Tremenheere Sculpture Garden, Penzance
For something just a little different, there’s Tremenheere Sculpture Garden, on the outskirts of Penzance, beautifully combining natural foliage with manmade sculptures to great effect. Ali Braybrooks of Tremenheere tells us: “Tremenheere Sculpture Garden is set in a beautiful sheltered valley overlooking St Michael’s Mount. The unique blend of landscape, planting and work by international sculptors provides an inspirational place for contemplation and wonder.”
Tremenheere is a truly inspiring and thought-provoking garden, where you can appreciate art on a large scale in a unique setting. A beautiful, oak-framed art gallery was also added to the site recently, and there’s a fantastic kitchen serving scrumptious food too.
Bonython, Lizard peninsula
Bonython, just outside of Helston on the Lizard peninsula is a pretty estate centred upon a charming Georgian manor house, sitting in beautiful gardens and grounds. Owners Richard and Sue Nathan have devoted much time and energy into maintaining and enhancing the grounds, creating a haven for all to enjoy. As Sue Nathan has said, “I have put so much of myself into the garden, and it has given me so much joy, that I want to share it with others.”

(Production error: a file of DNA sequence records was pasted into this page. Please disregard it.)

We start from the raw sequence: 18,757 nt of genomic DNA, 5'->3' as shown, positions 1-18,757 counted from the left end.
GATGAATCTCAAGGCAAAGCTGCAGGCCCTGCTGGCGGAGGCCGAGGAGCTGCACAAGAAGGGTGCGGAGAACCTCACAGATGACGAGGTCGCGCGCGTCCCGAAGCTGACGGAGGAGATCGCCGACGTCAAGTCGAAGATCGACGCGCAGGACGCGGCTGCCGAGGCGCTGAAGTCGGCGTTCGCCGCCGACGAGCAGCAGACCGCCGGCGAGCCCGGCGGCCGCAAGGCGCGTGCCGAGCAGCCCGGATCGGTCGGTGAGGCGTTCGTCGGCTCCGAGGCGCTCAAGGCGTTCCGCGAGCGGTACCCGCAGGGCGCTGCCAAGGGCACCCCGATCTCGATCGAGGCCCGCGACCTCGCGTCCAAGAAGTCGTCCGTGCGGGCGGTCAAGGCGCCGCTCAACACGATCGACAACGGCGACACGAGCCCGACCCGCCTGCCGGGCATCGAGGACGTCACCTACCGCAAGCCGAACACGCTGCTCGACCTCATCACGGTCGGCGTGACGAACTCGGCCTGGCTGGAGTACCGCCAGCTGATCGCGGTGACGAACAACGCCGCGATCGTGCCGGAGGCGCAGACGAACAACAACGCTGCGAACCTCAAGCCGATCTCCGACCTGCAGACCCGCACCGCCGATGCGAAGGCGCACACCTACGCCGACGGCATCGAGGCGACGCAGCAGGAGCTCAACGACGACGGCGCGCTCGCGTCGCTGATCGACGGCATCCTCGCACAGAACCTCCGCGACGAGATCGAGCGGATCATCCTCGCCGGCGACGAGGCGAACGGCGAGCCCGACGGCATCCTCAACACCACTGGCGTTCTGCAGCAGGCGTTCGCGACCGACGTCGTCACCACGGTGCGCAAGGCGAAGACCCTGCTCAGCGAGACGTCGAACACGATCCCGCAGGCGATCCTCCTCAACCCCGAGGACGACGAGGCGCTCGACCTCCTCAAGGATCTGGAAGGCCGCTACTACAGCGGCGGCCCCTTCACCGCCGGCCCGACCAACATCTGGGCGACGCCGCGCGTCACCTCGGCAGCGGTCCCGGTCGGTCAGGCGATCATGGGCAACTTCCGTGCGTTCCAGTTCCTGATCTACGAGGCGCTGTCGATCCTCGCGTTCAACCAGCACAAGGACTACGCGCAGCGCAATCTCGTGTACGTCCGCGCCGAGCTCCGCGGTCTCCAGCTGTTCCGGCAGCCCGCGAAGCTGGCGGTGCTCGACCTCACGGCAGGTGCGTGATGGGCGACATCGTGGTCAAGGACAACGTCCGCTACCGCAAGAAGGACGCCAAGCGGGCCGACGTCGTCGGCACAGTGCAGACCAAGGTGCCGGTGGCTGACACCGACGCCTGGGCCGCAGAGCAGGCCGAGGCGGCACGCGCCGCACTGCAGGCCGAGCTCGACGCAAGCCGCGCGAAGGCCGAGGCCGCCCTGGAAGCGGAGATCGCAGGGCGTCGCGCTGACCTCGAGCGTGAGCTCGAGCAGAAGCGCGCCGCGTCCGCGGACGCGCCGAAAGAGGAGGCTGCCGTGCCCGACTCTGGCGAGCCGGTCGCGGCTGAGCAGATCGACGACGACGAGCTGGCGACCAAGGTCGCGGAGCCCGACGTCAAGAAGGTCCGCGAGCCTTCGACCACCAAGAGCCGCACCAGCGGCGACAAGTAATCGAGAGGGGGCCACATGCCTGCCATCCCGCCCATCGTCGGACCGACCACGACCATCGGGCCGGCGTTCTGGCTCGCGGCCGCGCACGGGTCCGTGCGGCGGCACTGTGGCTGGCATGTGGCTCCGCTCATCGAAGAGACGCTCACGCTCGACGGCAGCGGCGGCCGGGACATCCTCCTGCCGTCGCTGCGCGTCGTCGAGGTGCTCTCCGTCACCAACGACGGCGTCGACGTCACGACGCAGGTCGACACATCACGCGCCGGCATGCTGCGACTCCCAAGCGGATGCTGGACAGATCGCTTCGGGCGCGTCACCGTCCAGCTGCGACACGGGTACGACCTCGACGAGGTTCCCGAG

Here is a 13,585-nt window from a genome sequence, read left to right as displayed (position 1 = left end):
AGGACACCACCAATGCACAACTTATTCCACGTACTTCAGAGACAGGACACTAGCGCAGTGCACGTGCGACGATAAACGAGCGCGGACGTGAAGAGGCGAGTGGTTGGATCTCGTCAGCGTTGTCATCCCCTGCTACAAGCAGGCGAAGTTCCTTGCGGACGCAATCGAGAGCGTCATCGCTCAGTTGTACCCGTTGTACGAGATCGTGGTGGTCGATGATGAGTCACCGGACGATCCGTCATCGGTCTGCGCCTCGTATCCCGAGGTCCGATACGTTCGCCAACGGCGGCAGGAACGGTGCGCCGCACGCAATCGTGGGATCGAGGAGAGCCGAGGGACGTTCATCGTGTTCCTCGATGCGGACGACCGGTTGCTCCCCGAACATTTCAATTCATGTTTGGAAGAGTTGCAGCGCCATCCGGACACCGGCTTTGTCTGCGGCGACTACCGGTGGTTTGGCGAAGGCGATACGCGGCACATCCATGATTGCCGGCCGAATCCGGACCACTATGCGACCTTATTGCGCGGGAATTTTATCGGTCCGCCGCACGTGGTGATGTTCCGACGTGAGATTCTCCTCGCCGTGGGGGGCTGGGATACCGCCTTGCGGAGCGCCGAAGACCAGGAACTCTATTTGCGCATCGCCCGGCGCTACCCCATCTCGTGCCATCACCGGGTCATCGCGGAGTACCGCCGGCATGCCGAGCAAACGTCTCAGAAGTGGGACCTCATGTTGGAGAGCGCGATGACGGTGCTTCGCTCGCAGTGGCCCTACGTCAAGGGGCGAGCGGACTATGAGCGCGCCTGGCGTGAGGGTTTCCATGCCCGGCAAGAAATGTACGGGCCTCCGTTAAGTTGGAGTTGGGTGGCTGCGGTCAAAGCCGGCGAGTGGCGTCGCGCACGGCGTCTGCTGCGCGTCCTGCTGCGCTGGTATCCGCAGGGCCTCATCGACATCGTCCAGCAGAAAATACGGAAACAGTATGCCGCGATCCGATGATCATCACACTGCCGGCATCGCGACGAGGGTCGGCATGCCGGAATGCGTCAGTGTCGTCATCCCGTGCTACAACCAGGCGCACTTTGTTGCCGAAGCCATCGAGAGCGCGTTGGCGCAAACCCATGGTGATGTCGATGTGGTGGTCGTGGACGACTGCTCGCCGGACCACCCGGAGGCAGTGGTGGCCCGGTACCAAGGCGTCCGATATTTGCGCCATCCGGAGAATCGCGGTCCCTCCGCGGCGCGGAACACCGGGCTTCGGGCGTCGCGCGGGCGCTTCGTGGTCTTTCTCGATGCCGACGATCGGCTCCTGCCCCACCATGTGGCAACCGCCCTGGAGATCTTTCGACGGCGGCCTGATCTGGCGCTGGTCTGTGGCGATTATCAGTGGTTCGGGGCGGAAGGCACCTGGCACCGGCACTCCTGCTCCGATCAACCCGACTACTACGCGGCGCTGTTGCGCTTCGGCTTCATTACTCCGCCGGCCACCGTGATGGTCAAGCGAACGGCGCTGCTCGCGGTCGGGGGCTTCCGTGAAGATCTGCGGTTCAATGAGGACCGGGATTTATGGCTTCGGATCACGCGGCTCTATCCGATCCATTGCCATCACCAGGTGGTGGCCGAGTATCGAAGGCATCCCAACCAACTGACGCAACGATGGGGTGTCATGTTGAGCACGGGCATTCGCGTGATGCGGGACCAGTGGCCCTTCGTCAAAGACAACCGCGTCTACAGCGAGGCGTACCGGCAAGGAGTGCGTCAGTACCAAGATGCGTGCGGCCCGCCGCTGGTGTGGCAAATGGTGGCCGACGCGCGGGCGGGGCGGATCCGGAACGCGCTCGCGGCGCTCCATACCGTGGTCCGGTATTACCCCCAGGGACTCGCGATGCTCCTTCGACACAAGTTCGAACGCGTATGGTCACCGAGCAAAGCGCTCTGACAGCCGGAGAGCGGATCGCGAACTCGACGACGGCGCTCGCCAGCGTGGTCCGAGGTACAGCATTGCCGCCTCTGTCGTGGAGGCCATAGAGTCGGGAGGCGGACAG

The team at Bonython give us a tantalising taster of what you can expect on a visit: “Indulge in the enchanting atmosphere of what was a traditional garden and, over the last 18 years, has now become passionately infused with innovative planting to become one of the most interesting gardens in the south west. Magnificent in spring with traditional Cornish Rhododendrons, azaleas, woodland flowers and bulbs, colour continues to improve through the summer with soft and gentle harmonies of the herbaceous beds to explosions of hot colour in the South African areas with drifts of ornamental grasses, cannas, rudbeckias and proteas. A ‘must see’ for all seasons.”
As ever, we’ve just given a small taster of Cornwall’s many beautiful and varied gardens. It’s true, we could easily have chosen an entirely different list altogether. Yet with so many to choose from, we hope our selection gives a flavour of what to expect and spurs you on to discover Cornwall’s many gardens on your own.
Here are a few more ideas:
• Eden Project
• Pinetum Gardens
• Potager (Click here for our restaurant review)
There are some inspiring things happening today in the field of landscape gardening and design today, as we discovered when we met landscape architect Elizabeth Staveley of LandArc. Find out more in our feature here.
"It’s subtropical, verdant, and larger than life; full of form and structure.”